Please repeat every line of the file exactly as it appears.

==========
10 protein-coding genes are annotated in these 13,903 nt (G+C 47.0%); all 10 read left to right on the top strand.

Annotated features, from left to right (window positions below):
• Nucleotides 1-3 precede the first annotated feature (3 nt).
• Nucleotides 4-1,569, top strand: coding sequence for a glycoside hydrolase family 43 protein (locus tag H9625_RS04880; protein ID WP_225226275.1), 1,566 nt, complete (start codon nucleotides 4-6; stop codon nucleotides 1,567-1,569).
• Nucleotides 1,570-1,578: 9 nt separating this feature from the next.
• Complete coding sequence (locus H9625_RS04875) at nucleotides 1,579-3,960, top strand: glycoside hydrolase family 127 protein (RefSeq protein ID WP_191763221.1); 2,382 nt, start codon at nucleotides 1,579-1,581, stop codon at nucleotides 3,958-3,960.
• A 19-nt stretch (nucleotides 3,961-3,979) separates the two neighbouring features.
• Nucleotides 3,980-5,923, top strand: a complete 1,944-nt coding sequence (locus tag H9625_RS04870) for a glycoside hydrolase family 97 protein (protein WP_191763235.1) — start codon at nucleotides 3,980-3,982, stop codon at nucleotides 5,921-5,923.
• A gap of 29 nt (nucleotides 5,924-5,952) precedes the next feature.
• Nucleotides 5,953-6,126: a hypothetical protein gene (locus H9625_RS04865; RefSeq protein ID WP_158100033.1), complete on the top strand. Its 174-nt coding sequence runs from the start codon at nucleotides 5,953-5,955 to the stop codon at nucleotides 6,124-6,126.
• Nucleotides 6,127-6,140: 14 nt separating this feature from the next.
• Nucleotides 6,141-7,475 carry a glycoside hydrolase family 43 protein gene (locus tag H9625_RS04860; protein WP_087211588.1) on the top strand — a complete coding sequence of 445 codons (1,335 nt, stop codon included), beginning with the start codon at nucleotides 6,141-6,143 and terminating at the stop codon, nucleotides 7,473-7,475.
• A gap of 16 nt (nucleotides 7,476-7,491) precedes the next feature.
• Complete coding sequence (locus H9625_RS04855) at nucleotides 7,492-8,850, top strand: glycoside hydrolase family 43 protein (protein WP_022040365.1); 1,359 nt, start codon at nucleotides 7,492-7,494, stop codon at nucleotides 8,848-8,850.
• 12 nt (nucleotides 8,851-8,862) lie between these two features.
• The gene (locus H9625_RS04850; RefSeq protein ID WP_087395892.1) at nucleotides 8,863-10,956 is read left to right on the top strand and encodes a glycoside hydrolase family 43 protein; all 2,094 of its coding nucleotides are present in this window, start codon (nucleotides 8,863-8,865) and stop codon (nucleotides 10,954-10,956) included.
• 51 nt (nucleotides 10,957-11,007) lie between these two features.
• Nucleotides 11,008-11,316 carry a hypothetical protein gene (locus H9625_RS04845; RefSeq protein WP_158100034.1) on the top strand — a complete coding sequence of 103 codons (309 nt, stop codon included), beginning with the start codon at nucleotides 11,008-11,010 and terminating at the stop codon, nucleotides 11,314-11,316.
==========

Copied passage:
10 protein-coding genes are annotated in these 13,903 nt (G+C 47.0%); all 10 read left to right on the top strand.

Annotated features, from left to right (window positions below):
• Nucleotides 1-3 precede the first annotated feature (3 nt).
• Nucleotides 4-1,569, top strand: coding sequence for a glycoside hydrolase family 43 protein (locus tag H9625_RS04880; protein ID WP_225226275.1), 1,566 nt, complete (start codon nucleotides 4-6; stop codon nucleotides 1,567-1,569).
• Nucleotides 1,570-1,578: 9 nt separating this feature from the next.
• Complete coding sequence (locus H9625_RS04875) at nucleotides 1,579-3,960, top strand: glycoside hydrolase family 127 protein (RefSeq protein ID WP_191763221.1); 2,382 nt, start codon at nucleotides 1,579-1,581, stop codon at nucleotides 3,958-3,960.
• A 19-nt stretch (nucleotides 3,961-3,979) separates the two neighbouring features.
• Nucleotides 3,980-5,923, top strand: a complete 1,944-nt coding sequence (locus tag H9625_RS04870) for a glycoside hydrolase family 97 protein (protein WP_191763235.1) — start codon at nucleotides 3,980-3,982, stop codon at nucleotides 5,921-5,923.
• A gap of 29 nt (nucleotides 5,924-5,952) precedes the next feature.
• Nucleotides 5,953-6,126: a hypothetical protein gene (locus H9625_RS04865; RefSeq protein ID WP_158100033.1), complete on the top strand. Its 174-nt coding sequence runs from the start codon at nucleotides 5,953-5,955 to the stop codon at nucleotides 6,124-6,126.
• Nucleotides 6,127-6,140: 14 nt separating this feature from the next.
• Nucleotides 6,141-7,475 carry a glycoside hydrolase family 43 protein gene (locus tag H9625_RS04860; protein WP_087211588.1) on the top strand — a complete coding sequence of 445 codons (1,335 nt, stop codon included), beginning with the start codon at nucleotides 6,141-6,143 and terminating at the stop codon, nucleotides 7,473-7,475.
• A gap of 16 nt (nucleotides 7,476-7,491) precedes the next feature.
• Complete coding sequence (locus H9625_RS04855) at nucleotides 7,492-8,850, top strand: glycoside hydrolase family 43 protein (protein WP_022040365.1); 1,359 nt, start codon at nucleotides 7,492-7,494, stop codon at nucleotides 8,848-8,850.
• 12 nt (nucleotides 8,851-8,862) lie between these two features.
• The gene (locus H9625_RS04850; RefSeq protein ID WP_087395892.1) at nucleotides 8,863-10,956 is read left to right on the top strand and encodes a glycoside hydrolase family 43 protein; all 2,094 of its coding nucleotides are present in this window, start codon (nucleotides 8,863-8,865) and stop codon (nucleotides 10,954-10,956) included.
• 51 nt (nucleotides 10,957-11,007) lie between these two features.
• Nucleotides 11,008-11,316 carry a hypothetical protein gene (locus H9625_RS04845; RefSeq protein WP_158100034.1) on the top strand — a complete coding sequence of 103 codons (309 nt, stop codon included), beginning with the start codon at nucleotides 11,008-11,010 and terminating at the stop codon, nucleotides 11,314-11,316.